Later when I went back to the Capitol with my dad we walked the gallery again. He told me more details about what I saw in each picture...a navy man knows more about what each picture says than I would ever guess.

He told me the story of his friend from boot camp who was at Pearl Harbor that day. His friend's ship sank in seconds...and he was saved only by ejecting himself through the tiny opening that spent shells were sent through. He was picked up the from the flaming oil slicked water moments later...one of the lucky ones who survived.

Later his friend had a chance to visit a similar ship. He had not gained an ounce...but could not even get his shoulder through that opening when he attempted to demonstrate his miraculous escape.

The survivors of the attack of Pearl Harbor dwindle every day. Many of their stories have been recorded in print and in digital formats. A quick search of any information resource will let you know their memories.




I knew all that...before....

What I didn't know was that that day back in September, when I decided on the spur of the moment to take a trip to the State Capitol, that that day would become my own personal December 7, 1941.

I can tell you where I was when President Kennedy was shot.
Where I was when the Challenger exploded.
Where I was when the Twin Towers fell.
And now, emotionally, where I was when Pearl Harbor was attacked.

Today, 67 years later....perhaps you will for the first time emotionally experience it too.
And like the generation before me, know it will be a day you will never forget.
(Thirty officers and 431 men were reported to have survived the loss of the USS Utah that day. They went on to serve on other ships during the war...the war was personal to them. At best estimates, six officers and 52 enlisted men were lost, some trapped aboard ship, others cut down by strafing aircraft. Today the USS Utah is still visible it its memorial at Pearl Harbor, rolled over on its side.)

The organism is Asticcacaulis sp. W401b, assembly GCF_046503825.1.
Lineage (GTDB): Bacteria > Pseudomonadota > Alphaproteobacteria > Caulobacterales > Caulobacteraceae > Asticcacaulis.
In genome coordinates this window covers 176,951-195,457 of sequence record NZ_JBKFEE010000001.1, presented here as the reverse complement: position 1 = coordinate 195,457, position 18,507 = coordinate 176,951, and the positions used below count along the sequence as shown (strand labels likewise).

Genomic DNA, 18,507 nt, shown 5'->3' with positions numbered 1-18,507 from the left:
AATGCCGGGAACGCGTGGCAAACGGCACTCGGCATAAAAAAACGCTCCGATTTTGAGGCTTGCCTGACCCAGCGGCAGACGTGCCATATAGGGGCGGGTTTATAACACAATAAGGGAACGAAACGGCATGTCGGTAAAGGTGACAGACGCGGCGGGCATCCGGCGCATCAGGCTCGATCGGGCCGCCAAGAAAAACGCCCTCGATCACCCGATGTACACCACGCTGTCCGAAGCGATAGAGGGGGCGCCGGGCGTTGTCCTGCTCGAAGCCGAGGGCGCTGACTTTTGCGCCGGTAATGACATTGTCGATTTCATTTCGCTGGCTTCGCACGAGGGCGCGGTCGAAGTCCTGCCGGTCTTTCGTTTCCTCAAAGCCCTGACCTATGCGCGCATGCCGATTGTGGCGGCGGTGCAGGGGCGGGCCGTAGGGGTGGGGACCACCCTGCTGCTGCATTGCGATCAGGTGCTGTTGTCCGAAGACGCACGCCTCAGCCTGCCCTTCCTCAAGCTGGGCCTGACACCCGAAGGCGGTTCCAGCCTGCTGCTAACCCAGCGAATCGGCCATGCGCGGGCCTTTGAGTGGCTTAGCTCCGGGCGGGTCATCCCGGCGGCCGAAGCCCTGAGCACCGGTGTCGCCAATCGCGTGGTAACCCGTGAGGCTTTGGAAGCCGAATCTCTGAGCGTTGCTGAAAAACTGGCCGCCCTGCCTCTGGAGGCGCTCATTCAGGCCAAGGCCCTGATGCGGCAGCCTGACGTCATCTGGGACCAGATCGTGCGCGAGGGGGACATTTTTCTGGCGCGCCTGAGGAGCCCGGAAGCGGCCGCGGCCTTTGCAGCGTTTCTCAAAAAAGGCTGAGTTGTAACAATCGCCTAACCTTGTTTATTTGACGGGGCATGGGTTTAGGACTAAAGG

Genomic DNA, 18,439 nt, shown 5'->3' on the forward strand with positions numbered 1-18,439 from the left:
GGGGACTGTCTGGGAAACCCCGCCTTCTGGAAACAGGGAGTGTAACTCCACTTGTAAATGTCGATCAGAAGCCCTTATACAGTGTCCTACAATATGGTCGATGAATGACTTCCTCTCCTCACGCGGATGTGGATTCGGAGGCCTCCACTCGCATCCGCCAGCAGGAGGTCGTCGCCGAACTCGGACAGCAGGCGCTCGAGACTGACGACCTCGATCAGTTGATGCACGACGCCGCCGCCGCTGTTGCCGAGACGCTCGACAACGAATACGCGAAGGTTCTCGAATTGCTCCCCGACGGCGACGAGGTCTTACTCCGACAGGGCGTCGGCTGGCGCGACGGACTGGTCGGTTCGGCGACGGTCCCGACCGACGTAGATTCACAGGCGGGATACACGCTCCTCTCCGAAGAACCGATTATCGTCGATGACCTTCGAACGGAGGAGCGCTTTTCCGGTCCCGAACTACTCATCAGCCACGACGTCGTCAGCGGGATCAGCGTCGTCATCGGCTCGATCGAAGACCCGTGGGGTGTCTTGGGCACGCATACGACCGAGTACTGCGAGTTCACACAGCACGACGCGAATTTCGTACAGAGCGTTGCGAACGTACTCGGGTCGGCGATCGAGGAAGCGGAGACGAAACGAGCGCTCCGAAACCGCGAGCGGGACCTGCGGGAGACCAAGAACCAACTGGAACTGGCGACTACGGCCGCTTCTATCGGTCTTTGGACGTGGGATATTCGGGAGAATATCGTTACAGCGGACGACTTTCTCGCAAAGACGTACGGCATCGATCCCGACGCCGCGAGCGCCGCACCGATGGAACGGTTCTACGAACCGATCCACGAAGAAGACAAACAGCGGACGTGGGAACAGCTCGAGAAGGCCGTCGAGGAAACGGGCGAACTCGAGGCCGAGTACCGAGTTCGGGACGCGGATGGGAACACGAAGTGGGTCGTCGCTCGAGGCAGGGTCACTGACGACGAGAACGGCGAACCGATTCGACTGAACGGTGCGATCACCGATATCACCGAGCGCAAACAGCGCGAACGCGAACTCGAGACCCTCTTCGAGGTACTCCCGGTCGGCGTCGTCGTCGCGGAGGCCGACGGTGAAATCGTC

6 comments:

Vicki said...

What a moving tribute, Jill, to the men of the Utah. Like many others, the only ship I was familiar with from that horrible day was the Arizona. Thank you for making this more personal and, therefore, even more meaningful.

Anneliese said...

Very interesting history indeed! It's always more menaingful when it becomes personal . . . I've never been a history buff, but as I've heard or read stories of my grandparents and what they went through, history took on meaning because I saw how if affected loved ones.

Sara said...

My dad was still in Navy boot camp on December 7, 1941, but sometime later he was in the South Pacific; that was his war....he saw plenty of action, including Kamikazi attacks on the ship, but never talked about it much.

I have a good friend who was 6 months old on Pearl Harbor day; she spent the first few years of her life in Manzanar; her parents lost everything.

War and all that it does makes me terribly sad.

Judy ~ My Front Porch said...

Thanks for sharing this piece of history with us, Jill. The strange thing is that I was reading about Pearl Harbour in the 'Our Daily Bread' devotional for today...and some good that came from the whole tragedy much later.

Like you...I know eactly where I was when each of those tragedies ocurred.

Kathy said...

Seeing the faces of the boys, really, makes the horror hit hard. Thanks for telling this so vividly.

I remember where I was two out of the three tragedies in my lifetime occurred - not the Challenger - not as vividly.

Lovella ♥ said...

I never knew. . .and now I do. .thank you Jill.